My favorite experience was when I had just finished playing a game with a group of three people for their first time and we were stacking up the tiles. I asked if they wanted to play again and there was a unanimous “Yes!” About that time, another couple walked over and wanted to play. I was about to sit down and explain the game to them and one of the people that had just finished playing said, “No, we got this. We’ll show them how.” I remember walking away and watching in awe as someone started explaining a game I had created to someone else. For a games designer, it just doesn’t get any better than that.
Can you tell us a little about the various expansions?
Everyone’s favorite part of the game is the expansions. The base game is complete in and of itself, but the expansion sets really add the insanity to the game and make it come alive.
There are three “destructive” expansion sets designed for people who like mischief and mayhem: Aliens, Mobsters, and Fire Engines. And there are three “constructive” expansion sets designed for people who like planning and strategy: Franchises, Gas & Go, and Skyscrapers.
The Aliens expansion set introduces a non-player character factor into the game. You can beam them down onto your opponents’ territory, abduct your opponents’ pieces, beam pesky aliens on your own turf back up to the mother ship, or transport them to other sections of the landscape. Aliens are designed so that you can throw a monkey wrench into your neighbor’s well-laid plans. But just when you thought you had control, an alien abducts your urbanite and all of your careful planning is wrecked.
The Mobsters expansion set brings absolute mayhem to the game. A well-placed mob hit can move your mob car through enemy territory and wipe out their entire crew in one turn. You can also use your mob car defensively to protect what you’ve worked so hard to build. A mob boss can suddenly infiltrate and take over your turf. Or your opponent can bribe the cops and have members of your gang thrown in jail until you bail them out.
The Fire Engines expansion set introduces fire bugs and professional arsonists who sneak around setting your city blocks on fire and even burning them to the ground. But you can call the local fire department to send a hook-and-ladder truck and put the fires out, or do some planning and make your high-priced areas fire-proof.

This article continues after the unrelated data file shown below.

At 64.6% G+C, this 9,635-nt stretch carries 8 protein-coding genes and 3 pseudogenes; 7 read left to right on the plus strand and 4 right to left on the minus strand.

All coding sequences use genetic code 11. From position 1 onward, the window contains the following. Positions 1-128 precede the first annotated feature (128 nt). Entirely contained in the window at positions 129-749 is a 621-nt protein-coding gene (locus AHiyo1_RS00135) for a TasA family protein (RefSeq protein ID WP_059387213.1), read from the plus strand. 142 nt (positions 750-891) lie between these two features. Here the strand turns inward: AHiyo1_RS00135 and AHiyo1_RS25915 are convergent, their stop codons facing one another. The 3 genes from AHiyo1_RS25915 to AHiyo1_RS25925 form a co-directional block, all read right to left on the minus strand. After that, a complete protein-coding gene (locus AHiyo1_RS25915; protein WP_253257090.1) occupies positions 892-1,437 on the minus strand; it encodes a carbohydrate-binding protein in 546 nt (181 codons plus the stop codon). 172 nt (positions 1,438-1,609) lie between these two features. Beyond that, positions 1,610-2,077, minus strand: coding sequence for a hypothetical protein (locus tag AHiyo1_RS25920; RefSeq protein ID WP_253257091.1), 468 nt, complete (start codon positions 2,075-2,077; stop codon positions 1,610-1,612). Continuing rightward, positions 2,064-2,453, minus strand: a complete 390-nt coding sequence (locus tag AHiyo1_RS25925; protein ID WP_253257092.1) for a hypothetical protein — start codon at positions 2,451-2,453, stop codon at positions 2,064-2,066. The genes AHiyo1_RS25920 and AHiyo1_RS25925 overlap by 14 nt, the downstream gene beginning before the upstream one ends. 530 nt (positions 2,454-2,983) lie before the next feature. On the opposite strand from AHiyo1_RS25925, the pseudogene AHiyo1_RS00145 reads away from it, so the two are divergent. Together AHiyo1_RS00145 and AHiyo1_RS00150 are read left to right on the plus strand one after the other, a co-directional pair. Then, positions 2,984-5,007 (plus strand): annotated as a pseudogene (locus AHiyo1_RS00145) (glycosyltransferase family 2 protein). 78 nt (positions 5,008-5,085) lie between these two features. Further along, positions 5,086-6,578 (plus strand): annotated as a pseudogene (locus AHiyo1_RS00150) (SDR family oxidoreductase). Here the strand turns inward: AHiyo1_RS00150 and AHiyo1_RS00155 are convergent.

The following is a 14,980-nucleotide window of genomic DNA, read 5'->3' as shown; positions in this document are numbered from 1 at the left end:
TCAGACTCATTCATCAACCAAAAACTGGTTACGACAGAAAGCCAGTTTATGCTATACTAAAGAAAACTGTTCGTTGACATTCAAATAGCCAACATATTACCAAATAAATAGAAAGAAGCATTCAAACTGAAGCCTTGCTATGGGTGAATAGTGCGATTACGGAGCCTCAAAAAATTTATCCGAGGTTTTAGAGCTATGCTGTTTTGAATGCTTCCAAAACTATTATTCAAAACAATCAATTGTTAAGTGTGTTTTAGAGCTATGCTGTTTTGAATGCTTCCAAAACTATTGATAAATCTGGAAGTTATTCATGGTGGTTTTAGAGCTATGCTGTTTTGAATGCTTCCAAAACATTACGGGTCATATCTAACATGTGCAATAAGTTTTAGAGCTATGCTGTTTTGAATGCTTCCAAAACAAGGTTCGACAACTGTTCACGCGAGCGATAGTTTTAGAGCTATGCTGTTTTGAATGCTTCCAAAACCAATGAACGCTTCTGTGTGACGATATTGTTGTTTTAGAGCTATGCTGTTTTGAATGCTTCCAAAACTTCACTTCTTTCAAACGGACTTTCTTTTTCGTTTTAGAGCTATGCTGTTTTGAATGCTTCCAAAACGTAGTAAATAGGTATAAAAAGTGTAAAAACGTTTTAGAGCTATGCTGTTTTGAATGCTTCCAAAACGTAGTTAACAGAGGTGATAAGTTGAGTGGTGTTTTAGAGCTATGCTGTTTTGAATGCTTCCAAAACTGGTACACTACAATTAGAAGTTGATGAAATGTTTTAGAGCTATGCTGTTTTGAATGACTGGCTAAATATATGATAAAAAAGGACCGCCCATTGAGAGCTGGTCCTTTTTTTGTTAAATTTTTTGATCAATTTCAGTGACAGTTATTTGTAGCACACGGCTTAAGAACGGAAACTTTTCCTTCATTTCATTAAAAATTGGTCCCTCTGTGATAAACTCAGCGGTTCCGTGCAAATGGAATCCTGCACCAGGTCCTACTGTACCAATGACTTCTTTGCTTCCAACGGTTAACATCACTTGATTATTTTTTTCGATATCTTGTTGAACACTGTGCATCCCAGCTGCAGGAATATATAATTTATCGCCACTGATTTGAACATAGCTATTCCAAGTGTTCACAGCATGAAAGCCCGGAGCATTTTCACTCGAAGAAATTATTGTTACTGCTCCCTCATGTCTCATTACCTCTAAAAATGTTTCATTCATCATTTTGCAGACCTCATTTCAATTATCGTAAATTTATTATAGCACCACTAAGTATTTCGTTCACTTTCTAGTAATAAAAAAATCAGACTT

The Franchises expansion set gives players the ability to build a portfolio of companies. You can diversify and cash in for points or save up for a monopoly and score big. This set introduces the “tycoon” playing piece, who becomes stronger as you build your empire of retail stores and can even become powerful enough compete with the mob bosses for domination of the city.
The Gas & Go expansion set provides two additional sets of playing pieces so that you can play with up to six players. It also introduces gas stations which increase the value of roads and refuel your vehicles. And, if that wasn’t fast-paced enough, there are helicopters that let you air-drop one of your pieces right into the middle of enemy territory and take over.
The Skyscrapers expansion set is all about building HUGE cities FAST. Bridge tiles and huge skyscrapers link city blocks together, causing escalating battles that have control of huge pieces of real estate changing hands again and again. Just when you thought you had things under control, your opponent draws a Demolition card and rips up part of your construction to finish their own building project. And, in keeping with the theme of Urban Insanity, we also introduce a WILD TILE in this set.
Where can we keep up with the game?
Right now, we have both of our URL’s www.xtilegames.com and www.urbaninsanity.games redirecting people to our Kickstarter page. We have quite a following on our Facebook page www.facebook.com/urbaninsanity/ and post updates there every day. We have advertising banners running on Board Game Geeks, Board Game Quest, and The Gaming Gang.
We launched at Dragon Con in Atlanta on Labor Day weekend and must have done something right because the guy that runs the board game room, Phil Collins, (not the singer) asked us to come back next year and set up in the game room again. We are traveling around Atlanta and demonstrating the game at local game stores like Meeple Madness, Giga-Bytes Gaming Café, Kapow Comics and Games, and Discover Games, to name a few. We plan to hit some more conventions once the Kickstarter campaign is over. We just opened up shipping to UK and Europe after finding the right fulfillment center and should be in Canada and Australia very soon.
We also have some sweet deals for game stores that want to support us and get a supply of the product for their shelves in March 2019 at 45% of MSRP with FREE shipping. That’s a much better deal than they will get from distributors.
We are setting up fulfillment and distribution centers in USA, Canada, UK, Europe, Australia, and New Zealand.
What I want to leave people with is that Mic and I are completely dedicated to producing a game that people will love to play again and again. We have spent eight years working our butts off to make sure that this is the real deal. If people will support this game, they will not be sorry.
Oh, yeah. One more thing. We already have two more expansion sets in the design process: Dogasaurus Rex (a huge canine that romps around eating everything in sight) and Zombies. After all, what’s a game without zombies, right? We expect these two expansions to appear in late 2019.
Our Dragon Con video
Our How-to-play video
A review by D&E Miniature Games